If you're trawling the end of financial sales for a hot deal on a new oven, don't be misled into buying a dud. An oven is arguably the most important appliance in your kitchen, and often the most expensive, so you'll want to make sure you choose a top scorer.
We test and review wall ovens to help you avoid buyer's remorse (find out more about how we test ovens). If you're making a shopping shortlist, be sure to remove these four low-performing models from Omega, Euromaid, Beko and Bosch.
The Bosch HBF133BS0A oven has catalytic liners, but only on the back wall, which means you'll still need to scrape and scrub the ceiling, walls and floor of the oven to keep it clean, which kind of defeats the purpose of having catalytic liners.
In fact, it's a bit tricky to clean overall: the stainless steel control panel easily shows up fingerprints and the gap between the door and the glass can trap condensation and spills.
It did get excellent scores for low-temperature baking, so it'll turn out lovely meringues, but its high temperature cooking score was less than stellar at 50%, which means pizza without the crispy base. Our experts also scored it poorly for ease of use.
Although this model is the cheapest wall oven we've tested at $599, the Omega OO640 is also one of the lowest scoring.
The cooking performance is fine, but it's the ease of use that really lets it down. The oven controls are confusing, the manual timer isn't accurate, and the gap between the door and the glass can make cleaning a nightmare. Even worse, the oven shelf can tilt under a heavy load and the tray has no stoppers, both of which make it more prone to dangerous accidents.
This oven isn't redeemed by flashy features either – in fact, it has very few oven functions and doesn't even come with a grill rack.
This $1499 Euromaid ETP12XL oven is excellent for grilling and low-temperature baking, but underwhelming for overall performance and ease of use.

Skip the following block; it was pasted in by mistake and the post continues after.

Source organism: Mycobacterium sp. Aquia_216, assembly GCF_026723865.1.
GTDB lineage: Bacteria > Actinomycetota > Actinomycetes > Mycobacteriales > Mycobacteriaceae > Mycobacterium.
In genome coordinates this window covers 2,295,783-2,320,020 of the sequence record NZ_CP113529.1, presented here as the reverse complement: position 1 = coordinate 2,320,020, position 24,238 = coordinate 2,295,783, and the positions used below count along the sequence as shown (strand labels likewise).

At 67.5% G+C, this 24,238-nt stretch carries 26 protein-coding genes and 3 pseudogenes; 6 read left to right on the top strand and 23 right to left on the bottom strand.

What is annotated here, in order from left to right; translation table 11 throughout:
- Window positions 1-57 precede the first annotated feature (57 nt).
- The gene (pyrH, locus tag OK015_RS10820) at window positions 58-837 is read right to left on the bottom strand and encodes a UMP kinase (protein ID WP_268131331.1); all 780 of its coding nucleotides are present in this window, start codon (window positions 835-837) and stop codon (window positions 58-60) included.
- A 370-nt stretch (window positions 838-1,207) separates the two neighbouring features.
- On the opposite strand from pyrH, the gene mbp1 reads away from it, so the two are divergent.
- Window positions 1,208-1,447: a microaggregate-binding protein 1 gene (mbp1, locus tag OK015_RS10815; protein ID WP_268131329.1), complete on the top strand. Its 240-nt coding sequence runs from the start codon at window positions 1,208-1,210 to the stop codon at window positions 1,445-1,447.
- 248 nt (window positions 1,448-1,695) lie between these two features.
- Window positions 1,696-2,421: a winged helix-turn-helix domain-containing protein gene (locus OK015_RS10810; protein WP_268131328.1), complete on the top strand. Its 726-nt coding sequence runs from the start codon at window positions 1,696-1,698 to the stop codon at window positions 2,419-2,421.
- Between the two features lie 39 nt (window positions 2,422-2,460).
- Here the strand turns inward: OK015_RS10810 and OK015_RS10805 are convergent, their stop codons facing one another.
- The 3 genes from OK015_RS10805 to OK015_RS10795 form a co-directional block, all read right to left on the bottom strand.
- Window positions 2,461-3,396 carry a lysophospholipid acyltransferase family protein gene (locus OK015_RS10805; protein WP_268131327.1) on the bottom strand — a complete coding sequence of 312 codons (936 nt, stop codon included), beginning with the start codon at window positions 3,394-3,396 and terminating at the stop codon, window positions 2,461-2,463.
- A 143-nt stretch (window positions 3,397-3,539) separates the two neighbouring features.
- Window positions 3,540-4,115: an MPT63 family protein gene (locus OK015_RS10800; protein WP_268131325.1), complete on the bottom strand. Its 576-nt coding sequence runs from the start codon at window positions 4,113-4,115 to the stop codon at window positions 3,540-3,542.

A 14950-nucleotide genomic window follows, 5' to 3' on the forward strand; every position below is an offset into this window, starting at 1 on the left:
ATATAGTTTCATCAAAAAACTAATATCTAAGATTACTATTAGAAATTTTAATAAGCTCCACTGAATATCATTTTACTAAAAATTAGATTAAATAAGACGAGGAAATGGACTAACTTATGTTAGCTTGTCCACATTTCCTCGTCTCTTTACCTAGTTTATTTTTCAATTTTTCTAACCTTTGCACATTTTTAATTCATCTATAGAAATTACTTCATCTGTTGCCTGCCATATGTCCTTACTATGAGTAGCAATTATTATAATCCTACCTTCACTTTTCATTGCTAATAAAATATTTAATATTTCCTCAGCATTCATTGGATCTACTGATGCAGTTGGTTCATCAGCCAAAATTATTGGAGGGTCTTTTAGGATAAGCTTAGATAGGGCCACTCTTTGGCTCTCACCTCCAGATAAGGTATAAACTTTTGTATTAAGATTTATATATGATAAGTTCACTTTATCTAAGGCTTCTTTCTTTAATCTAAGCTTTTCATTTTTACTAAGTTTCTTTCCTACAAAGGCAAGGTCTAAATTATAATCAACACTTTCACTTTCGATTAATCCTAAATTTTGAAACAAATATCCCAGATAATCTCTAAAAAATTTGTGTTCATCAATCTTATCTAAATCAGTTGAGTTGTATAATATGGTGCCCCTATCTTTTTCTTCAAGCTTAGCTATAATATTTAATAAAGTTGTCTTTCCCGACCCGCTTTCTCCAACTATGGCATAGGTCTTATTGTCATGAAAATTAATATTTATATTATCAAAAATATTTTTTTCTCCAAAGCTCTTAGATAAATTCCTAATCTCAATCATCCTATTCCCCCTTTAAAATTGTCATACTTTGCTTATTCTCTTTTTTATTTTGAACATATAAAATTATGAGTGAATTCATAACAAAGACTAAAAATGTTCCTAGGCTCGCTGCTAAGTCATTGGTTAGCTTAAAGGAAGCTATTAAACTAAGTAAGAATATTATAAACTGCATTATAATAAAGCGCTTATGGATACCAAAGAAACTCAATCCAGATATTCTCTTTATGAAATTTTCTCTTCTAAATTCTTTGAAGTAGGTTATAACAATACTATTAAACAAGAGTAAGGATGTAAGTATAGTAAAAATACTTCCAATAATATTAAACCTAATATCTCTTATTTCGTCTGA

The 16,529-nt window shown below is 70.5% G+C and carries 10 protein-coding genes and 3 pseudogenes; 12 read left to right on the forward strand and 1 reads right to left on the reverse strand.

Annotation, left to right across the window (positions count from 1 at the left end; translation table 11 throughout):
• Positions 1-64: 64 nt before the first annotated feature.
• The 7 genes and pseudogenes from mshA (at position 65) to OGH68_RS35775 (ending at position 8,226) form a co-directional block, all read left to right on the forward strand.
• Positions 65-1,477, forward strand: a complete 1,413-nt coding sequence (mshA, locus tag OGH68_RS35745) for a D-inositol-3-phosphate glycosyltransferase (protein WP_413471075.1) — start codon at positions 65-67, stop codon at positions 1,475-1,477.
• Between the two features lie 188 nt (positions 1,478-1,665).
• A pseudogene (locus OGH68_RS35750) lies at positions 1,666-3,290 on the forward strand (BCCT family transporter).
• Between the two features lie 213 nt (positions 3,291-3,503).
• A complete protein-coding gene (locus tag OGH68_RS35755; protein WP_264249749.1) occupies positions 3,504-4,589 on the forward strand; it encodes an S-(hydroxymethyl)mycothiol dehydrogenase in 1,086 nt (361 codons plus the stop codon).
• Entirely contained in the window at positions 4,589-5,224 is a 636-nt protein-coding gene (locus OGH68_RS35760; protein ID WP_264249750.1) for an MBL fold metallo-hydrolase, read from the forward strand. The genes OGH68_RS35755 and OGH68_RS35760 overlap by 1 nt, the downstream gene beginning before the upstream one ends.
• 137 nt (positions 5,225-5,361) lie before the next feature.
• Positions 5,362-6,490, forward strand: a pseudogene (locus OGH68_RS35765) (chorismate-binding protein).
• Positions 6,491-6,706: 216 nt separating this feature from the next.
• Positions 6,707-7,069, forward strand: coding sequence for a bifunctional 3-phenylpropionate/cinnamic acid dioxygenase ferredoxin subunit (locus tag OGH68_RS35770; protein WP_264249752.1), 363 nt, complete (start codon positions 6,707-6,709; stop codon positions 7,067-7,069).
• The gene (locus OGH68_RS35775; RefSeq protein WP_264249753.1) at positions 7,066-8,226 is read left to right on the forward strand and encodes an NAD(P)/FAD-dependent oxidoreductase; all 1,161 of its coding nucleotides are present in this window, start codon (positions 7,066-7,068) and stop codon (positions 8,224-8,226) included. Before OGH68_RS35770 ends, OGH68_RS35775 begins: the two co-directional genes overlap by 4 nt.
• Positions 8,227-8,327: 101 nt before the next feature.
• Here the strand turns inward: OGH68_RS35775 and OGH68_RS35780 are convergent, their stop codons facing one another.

Handling heavy oven trays is particularly challenging – the shelf design makes it tricky to remove heavy dishes and the telescopic runners slide out too quickly, increasing the risk of spills.
Catering a dinner party in the $849 Beko BBO60S0MB oven is a recipe for disaster.
There's no temperature grading, so it's difficult to set an accurate temperature, and visibility of food on the top shelf is poor, making it impossible to check on your food without opening the door and letting the heat out.
While its shelves have stoppers, they don't prevent the shelves from being pulled out accidentally, and the shelves have a raised bar at the front and back that can make sliding heavy dishes out difficult. Sounds like ample opportunity for your culinary masterpiece to end up on the kitchen floor.
Hot oven buying tips
According to CHOICE oven tester Fiona Mair, most ovens cook well, but it's the ease of use that separates the average from the outstanding. She recommends checking the controls, shelf design and internal surfaces instore.
"Make sure the controls are clearly labelled and easy to understand. Try pulling the shelves and trays in and out to see if they run smoothly and that there are stoppers to prevent spills," she advises. "Finally, check the visibility through the door and look for awkward gaps in the door or internal surfaces that will be tricky to clean."
For more top tips, see our oven buying guide.